Tuesday, February 4, 2014

amateur art #8 - dante

it's been a while since the last art post, mostly because this one took so damn long. I'm done writing about games for a little bit, so I think a new art upload is what the doctor ordered. Inspiration for today's update comes to you from the good people at Capcom, who gave us the wonderful Devil May Cry Series. The O.G., legitimately awesome Devil May Cry series. I wanted to do a picture that used a lot of red, and also agreed that I needed to take a short break from anime. Dante immediately came to mind. Here's my latest:

Badasses don't need no chair

If this is your first time seeing me do one of these, I normally draw characters by pulling an image off of the internet, and trying to recreate it. I tried not to shoot for a perfect 1:1 copy this time, so I didn't think it was all that appropriate to put them side-by-side, like I normally do for comparison. You can still view the original at the following link:

I made a rough equivalent sketch of the skeleton, taking care to get the posture and weight as accurate as I could; that much was important to me. I'd watched a few tutorials on YouTube before I'd decided I would be drawing Dante, and learned a little bit about how to draw the "motion" of a pose. It affected how I shaped the limbs, torso and such initially and led to a much better final image. It was especially important because there are some overlaps this time around, and objects resting on one another. Prior to this, I'd really only ever done characters standing straight up.

Once I had the skeleton down (box one on the pic below), I made a point of not doing my normal style of trying to recreate every pixel, line-by-line, with little regard for the architecture underneath. On previous draws, I would actually use the "pin" function of Windows 8 to dock the reference image on the left of my screen, and dock my drawing program on the right. I would match the zoom levels, heights, widths and such to just make it that much more accurate. 

On Dante, I only tried to make a copy of things like the pose, relative position, lighting, and weight. The rest was heavily guided by the original but ultimately left up to myself as far as where and when I wanted to go for a match-up. No longer preoccupied with a per-pixel recreation, I could just enjoy adding things like colors and shadows, and let the motion of my hand do the work. I could adjust details on the fly, as I liked or needed. I took big liberties, as there are way too many variables for me to do it like my older drawings. I think I'm starting to realize that it's better to just do my own work where possible. When I needed to, I improvised and built the details I needed from scratch.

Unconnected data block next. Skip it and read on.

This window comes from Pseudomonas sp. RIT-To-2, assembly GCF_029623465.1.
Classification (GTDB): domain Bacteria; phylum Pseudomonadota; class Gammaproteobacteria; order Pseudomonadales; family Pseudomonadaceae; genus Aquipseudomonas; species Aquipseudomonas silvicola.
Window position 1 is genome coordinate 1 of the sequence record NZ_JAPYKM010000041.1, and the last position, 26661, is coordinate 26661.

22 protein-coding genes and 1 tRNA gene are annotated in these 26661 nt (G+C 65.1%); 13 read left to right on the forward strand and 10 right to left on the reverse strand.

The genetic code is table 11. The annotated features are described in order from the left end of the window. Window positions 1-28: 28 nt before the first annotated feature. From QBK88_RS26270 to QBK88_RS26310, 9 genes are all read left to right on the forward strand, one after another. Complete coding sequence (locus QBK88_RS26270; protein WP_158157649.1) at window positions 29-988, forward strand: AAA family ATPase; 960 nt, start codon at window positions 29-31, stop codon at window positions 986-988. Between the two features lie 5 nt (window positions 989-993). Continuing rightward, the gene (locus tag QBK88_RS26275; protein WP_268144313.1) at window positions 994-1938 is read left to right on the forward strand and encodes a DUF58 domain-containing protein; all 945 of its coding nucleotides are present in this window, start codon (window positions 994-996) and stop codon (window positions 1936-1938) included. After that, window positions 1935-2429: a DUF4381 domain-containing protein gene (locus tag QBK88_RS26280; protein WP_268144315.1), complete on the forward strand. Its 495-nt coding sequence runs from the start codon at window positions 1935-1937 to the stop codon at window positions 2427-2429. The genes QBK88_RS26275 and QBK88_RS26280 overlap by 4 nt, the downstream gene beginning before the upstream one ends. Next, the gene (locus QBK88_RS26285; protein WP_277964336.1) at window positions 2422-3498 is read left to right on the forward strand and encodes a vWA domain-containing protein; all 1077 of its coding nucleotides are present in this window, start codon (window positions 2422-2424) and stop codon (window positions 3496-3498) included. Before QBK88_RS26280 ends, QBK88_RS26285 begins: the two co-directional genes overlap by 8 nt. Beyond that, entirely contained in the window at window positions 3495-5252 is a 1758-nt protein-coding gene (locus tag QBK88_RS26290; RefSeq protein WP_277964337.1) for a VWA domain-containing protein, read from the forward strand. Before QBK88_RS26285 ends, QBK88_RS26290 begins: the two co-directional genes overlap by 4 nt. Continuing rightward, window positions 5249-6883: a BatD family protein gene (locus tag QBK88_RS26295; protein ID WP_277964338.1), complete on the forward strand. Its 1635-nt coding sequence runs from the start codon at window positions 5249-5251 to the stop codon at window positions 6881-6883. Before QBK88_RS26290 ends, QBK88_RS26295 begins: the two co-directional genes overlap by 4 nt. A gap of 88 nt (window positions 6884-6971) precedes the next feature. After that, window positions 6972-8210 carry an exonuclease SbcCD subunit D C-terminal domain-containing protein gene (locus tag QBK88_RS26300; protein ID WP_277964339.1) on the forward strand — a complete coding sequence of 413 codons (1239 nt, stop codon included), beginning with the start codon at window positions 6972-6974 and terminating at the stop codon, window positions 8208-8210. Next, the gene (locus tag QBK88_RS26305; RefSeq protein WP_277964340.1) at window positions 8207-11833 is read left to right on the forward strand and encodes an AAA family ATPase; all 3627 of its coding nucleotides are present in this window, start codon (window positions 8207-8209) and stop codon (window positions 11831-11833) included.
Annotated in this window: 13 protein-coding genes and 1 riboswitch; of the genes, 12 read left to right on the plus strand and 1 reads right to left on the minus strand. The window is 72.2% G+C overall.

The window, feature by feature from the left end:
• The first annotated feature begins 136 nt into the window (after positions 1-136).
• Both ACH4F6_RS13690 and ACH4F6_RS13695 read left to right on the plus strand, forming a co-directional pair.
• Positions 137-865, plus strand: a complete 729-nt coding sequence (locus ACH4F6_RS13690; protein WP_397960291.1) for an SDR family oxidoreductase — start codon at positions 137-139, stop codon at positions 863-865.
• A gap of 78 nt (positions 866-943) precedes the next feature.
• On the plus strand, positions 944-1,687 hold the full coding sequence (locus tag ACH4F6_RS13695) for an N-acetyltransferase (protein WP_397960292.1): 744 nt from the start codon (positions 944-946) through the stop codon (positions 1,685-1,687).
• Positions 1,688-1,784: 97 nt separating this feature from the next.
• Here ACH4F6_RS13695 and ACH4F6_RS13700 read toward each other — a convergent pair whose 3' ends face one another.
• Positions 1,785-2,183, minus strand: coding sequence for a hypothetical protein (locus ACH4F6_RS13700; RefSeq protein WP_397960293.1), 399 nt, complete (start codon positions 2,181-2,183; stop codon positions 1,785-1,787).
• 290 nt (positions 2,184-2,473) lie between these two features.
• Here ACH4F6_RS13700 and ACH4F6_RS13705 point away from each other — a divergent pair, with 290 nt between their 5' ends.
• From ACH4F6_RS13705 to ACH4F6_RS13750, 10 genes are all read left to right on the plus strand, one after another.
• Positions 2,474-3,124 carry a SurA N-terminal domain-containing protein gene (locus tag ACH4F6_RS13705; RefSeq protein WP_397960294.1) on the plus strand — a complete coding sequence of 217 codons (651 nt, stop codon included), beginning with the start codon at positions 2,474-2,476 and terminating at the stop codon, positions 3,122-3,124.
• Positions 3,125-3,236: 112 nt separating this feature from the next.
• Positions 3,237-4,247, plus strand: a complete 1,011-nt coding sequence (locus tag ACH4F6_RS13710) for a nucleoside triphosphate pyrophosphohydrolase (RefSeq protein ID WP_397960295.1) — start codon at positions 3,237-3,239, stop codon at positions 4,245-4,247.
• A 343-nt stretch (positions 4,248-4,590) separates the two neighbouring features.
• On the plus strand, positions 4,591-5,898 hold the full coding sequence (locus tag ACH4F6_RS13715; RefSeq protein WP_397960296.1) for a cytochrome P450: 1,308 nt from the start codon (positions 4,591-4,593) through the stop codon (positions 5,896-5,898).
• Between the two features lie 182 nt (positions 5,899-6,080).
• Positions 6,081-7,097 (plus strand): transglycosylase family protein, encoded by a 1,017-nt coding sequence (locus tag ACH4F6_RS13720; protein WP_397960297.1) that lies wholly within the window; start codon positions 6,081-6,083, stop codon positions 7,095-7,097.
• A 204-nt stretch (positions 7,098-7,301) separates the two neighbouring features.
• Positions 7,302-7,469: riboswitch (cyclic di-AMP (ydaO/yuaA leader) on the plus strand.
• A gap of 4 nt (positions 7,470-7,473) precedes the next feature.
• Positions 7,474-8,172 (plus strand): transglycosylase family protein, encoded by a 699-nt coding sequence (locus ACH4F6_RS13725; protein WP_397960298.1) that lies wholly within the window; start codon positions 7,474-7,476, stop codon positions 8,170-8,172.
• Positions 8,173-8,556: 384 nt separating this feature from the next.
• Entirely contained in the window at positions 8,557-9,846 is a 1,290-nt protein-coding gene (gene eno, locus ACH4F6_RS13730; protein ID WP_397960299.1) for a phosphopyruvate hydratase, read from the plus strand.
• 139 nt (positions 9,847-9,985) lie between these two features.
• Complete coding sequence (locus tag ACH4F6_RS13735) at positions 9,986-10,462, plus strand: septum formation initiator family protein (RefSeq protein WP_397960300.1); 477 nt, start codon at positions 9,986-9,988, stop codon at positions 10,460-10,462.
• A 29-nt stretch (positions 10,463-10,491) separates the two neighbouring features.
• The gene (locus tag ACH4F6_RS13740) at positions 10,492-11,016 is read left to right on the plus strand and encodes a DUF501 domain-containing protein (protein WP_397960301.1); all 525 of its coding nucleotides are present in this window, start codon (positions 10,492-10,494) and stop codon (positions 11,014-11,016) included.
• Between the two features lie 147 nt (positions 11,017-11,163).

I had also made a point of only using the pencil tool in SketchBook Pro. I felt it resembled real, physical drawing more than taking advantage of the layer feature. I felt like it would make a less "cartooney" picture, which was appropriate for the character in relative terms. If you look above, you can see colors were pretty much added from the top-down in a once-over; no base colors were laid, and no shadows or highlights were added-on later. SketchBook Pro has a lot of tools you can use for blending and color transitions, but in this case I hand-picked every last color instead (except on the shotgun; it was drawn last and I was getting tired). It was more tedious than I'm used to, but I think it looks better than it would have otherwise.

I'm really pleased with how the whole thing came out. Alastor (the sword) looks better than I'd ever expected, especially considering all of the little ridges, nooks and crannies it has. Thanks to the tutorials I'd watched, I'm also glad to say it seems to have a pretty lifelike posture and weight. Most noticeably in the vest and his folded arms, it looks (to my own satisfaction at least) like Dante is really leaning forward. Not exciting in and of itself maybe, but for me it's a new personal best.

Now criticisms. I wish I hadn't rushed the clasps on the vest; they look really flat, and ... I think only 2 shades of gray were used on them. Shame on me. What makes it worse is that the eye is more or less drawn to that area, as it's the nexus of the pose. I'd noticed that error as I was wrapping the drawing up, but by that point I was tired, and over it. There's also a bit of inconsistency in the smoothness of some areas. You can really see that Alastor (done near-last) is smooth, where Dante's face (done early on) is kind of sketchy. I'm still pretty new to this, so it's entirely possible I "got better" between the start and end. It kind of makes me wish I hadn't done it so compartmentalized. I do feel like I understand light a lot better now, and how it's used to communicate shape. That mostly came from working on areas like the knees. I did the shotgun last, and using what I'd learned, I was able to shape it much more quickly, and accurately.

This one was a lot of fun, but damn did it take a long time. It's definitely the most ambitious drawing I've done so far. As before I'm still making some decent progress, and learning stuff which is always encouraging and makes me want to get on with the next one. I'm not sure what I want to do (I'm getting close to making something with no copy at all), but I'm pretty sure I want it be in color pencil. 

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